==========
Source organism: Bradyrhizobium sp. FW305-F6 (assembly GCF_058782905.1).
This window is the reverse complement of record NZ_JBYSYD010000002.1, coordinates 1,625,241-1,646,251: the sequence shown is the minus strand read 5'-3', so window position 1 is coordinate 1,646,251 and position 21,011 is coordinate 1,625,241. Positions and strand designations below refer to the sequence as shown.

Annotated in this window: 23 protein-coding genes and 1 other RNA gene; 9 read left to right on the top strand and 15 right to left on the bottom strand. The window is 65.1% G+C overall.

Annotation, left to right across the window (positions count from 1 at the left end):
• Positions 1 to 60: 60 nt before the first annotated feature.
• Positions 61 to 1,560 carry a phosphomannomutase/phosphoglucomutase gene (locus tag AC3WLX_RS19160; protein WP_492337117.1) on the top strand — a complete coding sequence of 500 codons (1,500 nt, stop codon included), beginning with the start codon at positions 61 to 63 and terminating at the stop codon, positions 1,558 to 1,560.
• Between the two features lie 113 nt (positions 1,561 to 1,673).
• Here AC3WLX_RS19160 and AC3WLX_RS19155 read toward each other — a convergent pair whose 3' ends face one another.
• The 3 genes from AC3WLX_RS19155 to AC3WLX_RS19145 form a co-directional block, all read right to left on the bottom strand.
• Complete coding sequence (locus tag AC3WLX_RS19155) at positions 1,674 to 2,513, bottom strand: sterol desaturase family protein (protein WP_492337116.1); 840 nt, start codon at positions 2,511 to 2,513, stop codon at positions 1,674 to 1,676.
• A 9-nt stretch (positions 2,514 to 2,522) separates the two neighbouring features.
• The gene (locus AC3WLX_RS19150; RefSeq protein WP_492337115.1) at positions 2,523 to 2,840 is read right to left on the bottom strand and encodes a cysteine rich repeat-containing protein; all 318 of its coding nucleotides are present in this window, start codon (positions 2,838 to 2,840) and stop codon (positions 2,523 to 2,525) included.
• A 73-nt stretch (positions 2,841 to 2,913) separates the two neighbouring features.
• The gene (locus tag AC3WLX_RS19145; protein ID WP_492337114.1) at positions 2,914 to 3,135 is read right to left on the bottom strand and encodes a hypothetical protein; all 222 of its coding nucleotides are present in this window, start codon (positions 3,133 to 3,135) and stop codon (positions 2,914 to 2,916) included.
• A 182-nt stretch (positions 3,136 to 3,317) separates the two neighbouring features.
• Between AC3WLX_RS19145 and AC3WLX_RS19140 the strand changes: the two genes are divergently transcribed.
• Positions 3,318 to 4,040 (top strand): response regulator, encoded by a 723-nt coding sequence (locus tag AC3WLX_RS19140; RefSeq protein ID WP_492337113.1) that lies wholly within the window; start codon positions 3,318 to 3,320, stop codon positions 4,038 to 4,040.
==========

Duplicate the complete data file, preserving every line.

Source organism: Bradyrhizobium sp. FW305-F6 (assembly GCF_058782905.1).
This window is the reverse complement of record NZ_JBYSYD010000002.1, coordinates 1,625,241-1,646,251: the sequence shown is the minus strand read 5'-3', so window position 1 is coordinate 1,646,251 and position 21,011 is coordinate 1,625,241. Positions and strand designations below refer to the sequence as shown.

Annotated in this window: 23 protein-coding genes and 1 other RNA gene; 9 read left to right on the top strand and 15 right to left on the bottom strand. The window is 65.1% G+C overall.

Annotation, left to right across the window (positions count from 1 at the left end):
• Positions 1 to 60: 60 nt before the first annotated feature.
• Positions 61 to 1,560 carry a phosphomannomutase/phosphoglucomutase gene (locus tag AC3WLX_RS19160; protein WP_492337117.1) on the top strand — a complete coding sequence of 500 codons (1,500 nt, stop codon included), beginning with the start codon at positions 61 to 63 and terminating at the stop codon, positions 1,558 to 1,560.
• Between the two features lie 113 nt (positions 1,561 to 1,673).
• Here AC3WLX_RS19160 and AC3WLX_RS19155 read toward each other — a convergent pair whose 3' ends face one another.
• The 3 genes from AC3WLX_RS19155 to AC3WLX_RS19145 form a co-directional block, all read right to left on the bottom strand.
• Complete coding sequence (locus tag AC3WLX_RS19155) at positions 1,674 to 2,513, bottom strand: sterol desaturase family protein (protein WP_492337116.1); 840 nt, start codon at positions 2,511 to 2,513, stop codon at positions 1,674 to 1,676.
• A 9-nt stretch (positions 2,514 to 2,522) separates the two neighbouring features.
• The gene (locus AC3WLX_RS19150; RefSeq protein WP_492337115.1) at positions 2,523 to 2,840 is read right to left on the bottom strand and encodes a cysteine rich repeat-containing protein; all 318 of its coding nucleotides are present in this window, start codon (positions 2,838 to 2,840) and stop codon (positions 2,523 to 2,525) included.
• A 73-nt stretch (positions 2,841 to 2,913) separates the two neighbouring features.
• The gene (locus tag AC3WLX_RS19145; protein ID WP_492337114.1) at positions 2,914 to 3,135 is read right to left on the bottom strand and encodes a hypothetical protein; all 222 of its coding nucleotides are present in this window, start codon (positions 3,133 to 3,135) and stop codon (positions 2,914 to 2,916) included.
• A 182-nt stretch (positions 3,136 to 3,317) separates the two neighbouring features.
• Between AC3WLX_RS19145 and AC3WLX_RS19140 the strand changes: the two genes are divergently transcribed.
• Positions 3,318 to 4,040 (top strand): response regulator, encoded by a 723-nt coding sequence (locus tag AC3WLX_RS19140; RefSeq protein ID WP_492337113.1) that lies wholly within the window; start codon positions 3,318 to 3,320, stop codon positions 4,038 to 4,040.